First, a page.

Durable outdoor products manufacturer Yeti Holdings, Inc. (NYSE: YETI) stock has struggled to hold gains as voluntary product recalls caused charges and sales disruption. The maker of trendy soft coolers, travel gear, and apparel experienced a substantial boost in sales during the pandemic as consumers ventured outdoors and adopted outdoor recreation and lifestyles.
The pandemic spawned an unprecedented surge in outdoor lifestyle brands like Columbia Sportswear Co. (NASDAQ: COLM) and recreational vehicle (RV) sales as reported by leading manufacturers, including Winnebago Industries Inc. (NYSE: WGO), Polaris Inc. (NYSE: PII) THOR Industries Inc. (NYSE: THO) and Camping World Holdings Inc. (NYSE: CWH).
Normalization and Recalls
However, the post-pandemic reopening, high inflation, and return to office have accelerated the normalization for the same pandemic winners. Yeti may not have been hit as hard as the RV makers, as their durable products can be used all year round. However, the company underwent a voluntary product recall on some of its coolers and bags, which cost them $129 million in Q4 2022.
The unsalable products in inventory on-hand were written off for ($34.1 million), and a reserve of $94.8 million was established for future product refunds, recall remedies, and recall-related costs.
On Feb. 23, 2023, Yeti released its fiscal fourth-quarter 2022 results for December 2022. The company reported an adjusted profit of $0.78 per share, missing consensus analyst estimates of $0.79 per share by $0.28 per share. Revenues grew 1.1% year-over-year (YoY) to $448 million, falling short of consensus analyst estimates of $492 million.
Adjusted sales, excluding voluntary, recalls impacts of $38.4 million, were up 10% to $486.4 million. Direct-to-consumer (DTC) sales rose 17% to $309.5 and up 20% to $315.7 million, excluding recall impacts.
Wholesale channel sales fell (23%) due to the ($32.2 million) unfavorable impact of the voluntary recalls. Net loss, including the voluntary recall, was ($27.7 million), compared to net income of $72.9 million in the year-ago period. Net loss per diluted share was (-$0.32) versus net income of $0.82 in the year-ago period. The company ended 2022 with $234.7 million and completed its $100 million share buyback, repurchasing 1.7 million shares.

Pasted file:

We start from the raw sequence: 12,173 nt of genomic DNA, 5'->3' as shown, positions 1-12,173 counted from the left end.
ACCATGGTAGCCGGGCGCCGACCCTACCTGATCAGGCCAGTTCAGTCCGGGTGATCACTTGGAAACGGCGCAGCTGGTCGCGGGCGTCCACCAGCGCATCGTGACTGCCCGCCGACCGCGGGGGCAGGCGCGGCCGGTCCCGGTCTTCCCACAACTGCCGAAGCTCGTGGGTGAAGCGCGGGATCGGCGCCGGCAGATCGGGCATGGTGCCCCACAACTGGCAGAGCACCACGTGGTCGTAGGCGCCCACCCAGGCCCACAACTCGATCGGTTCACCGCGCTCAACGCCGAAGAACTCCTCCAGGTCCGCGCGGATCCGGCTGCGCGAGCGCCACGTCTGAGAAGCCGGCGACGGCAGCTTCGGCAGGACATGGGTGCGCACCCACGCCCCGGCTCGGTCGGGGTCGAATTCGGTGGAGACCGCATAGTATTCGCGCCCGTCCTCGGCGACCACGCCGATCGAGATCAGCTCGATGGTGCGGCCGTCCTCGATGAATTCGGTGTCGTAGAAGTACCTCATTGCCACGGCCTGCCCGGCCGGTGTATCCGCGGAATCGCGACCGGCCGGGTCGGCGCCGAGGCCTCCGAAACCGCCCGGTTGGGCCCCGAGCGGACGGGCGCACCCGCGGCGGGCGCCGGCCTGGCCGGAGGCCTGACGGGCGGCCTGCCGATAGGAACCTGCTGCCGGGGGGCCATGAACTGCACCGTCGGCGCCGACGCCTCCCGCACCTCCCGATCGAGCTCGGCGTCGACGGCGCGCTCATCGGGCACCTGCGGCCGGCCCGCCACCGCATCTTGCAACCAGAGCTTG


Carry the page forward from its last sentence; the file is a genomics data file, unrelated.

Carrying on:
CEO Paints a Bullish Narrative
Yeti CEO Matt Reintjes commented, “Importantly, gross margins headwinds began easing during the fourth quarter as we expected, with year-over-year levels expected to turn positive and gain momentum as we move into the upcoming quarters.” He felt the voluntary recalls were the right decision for its premium brand underscoring its commitment to quality, performance, durability, and design.
Normalization Clamping Down
The gross profit margin was 16.8% down (-300 bps). Net income fell (-39.6%) to $60.2 million as adjusted EPS fell (-41%) to $2.07 from $3.51 in the year-ago period. The Towable segment fell (-46.7%) to $347.3 million. Backlog fell (-76.9%) to $34 million. On a bright note, Motorhome sales grew 10.1% YoY to $464.2 million, primarily due to price increases. Marine segment revenues climbed 65.7% to $131.4 million on unit volume and price increase. The company has total outstanding debt of $590.4 million and $617.7 million in working capital and generated $29.9 million in cash flow from operations in the quarter.
Goldman Sachs downgraded shares of Yeti to Neutral with a $43 price target, down from Buy and a $51 price. Growth in core categories and wholesale channels has faded, and inflationary pressures and supply chain issues have squeezed margins. Pricing power is questionable as the analyst team has less conviction in its revenue outlook.
Bear Flag to Ascending Triangle Breakdown
The weekly candlestick chart on YETI illustrates the bear flag breakdown after peaking at $55.15 in August 2022. Shares collapsed for the next seven weeks to a low of $27.86 by September 2022. YETI rebounded on the breakout through the market structure high (MSH) trigger at $31.99.
Earnings accelerated shares higher to form the triangle resistance near $48.44. Shares pulled back to the weekly market structure high (MSH) trigger at $40.06, acting as support. Each bounce closed at a higher body low as shares attempted to break through the flat upper resistance trendline.
The rising lows formed a rising lower trendline. This set up the ascending triangle formation comprised of flat highs and rising lows. The breakout attempt failed and reversed into a breakdown as shares collapsed through the rising lower trendline at $44.60 in February 2023.
The weak Q4 2022 earnings release triggered the weekly MSH breakdown through the $40.06 trigger sending shares diving to a low of $34.80 as the weekly stochastic formed a mini inverse pup down. The weekly 20-period exponential moving average (EMA) resistance is starting to fall again at $41.45. Pullback support levels are at $34.80, $31.99 weekly MSL trigger, $29.78, $27.86 swing low, and $25.52.